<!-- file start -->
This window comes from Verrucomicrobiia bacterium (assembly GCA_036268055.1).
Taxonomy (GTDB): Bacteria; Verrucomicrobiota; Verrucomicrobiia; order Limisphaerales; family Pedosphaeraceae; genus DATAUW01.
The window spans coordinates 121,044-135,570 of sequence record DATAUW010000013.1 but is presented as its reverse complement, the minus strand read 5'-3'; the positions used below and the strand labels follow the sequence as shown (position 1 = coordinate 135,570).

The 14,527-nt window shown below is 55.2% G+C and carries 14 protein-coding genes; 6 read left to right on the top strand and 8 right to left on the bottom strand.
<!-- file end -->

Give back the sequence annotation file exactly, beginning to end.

This window comes from Verrucomicrobiia bacterium (assembly GCA_036268055.1).
Taxonomy (GTDB): Bacteria; Verrucomicrobiota; Verrucomicrobiia; order Limisphaerales; family Pedosphaeraceae; genus DATAUW01.
The window spans coordinates 121,044-135,570 of sequence record DATAUW010000013.1 but is presented as its reverse complement, the minus strand read 5'-3'; the positions used below and the strand labels follow the sequence as shown (position 1 = coordinate 135,570).

The 14,527-nt window shown below is 55.2% G+C and carries 14 protein-coding genes; 6 read left to right on the top strand and 8 right to left on the bottom strand.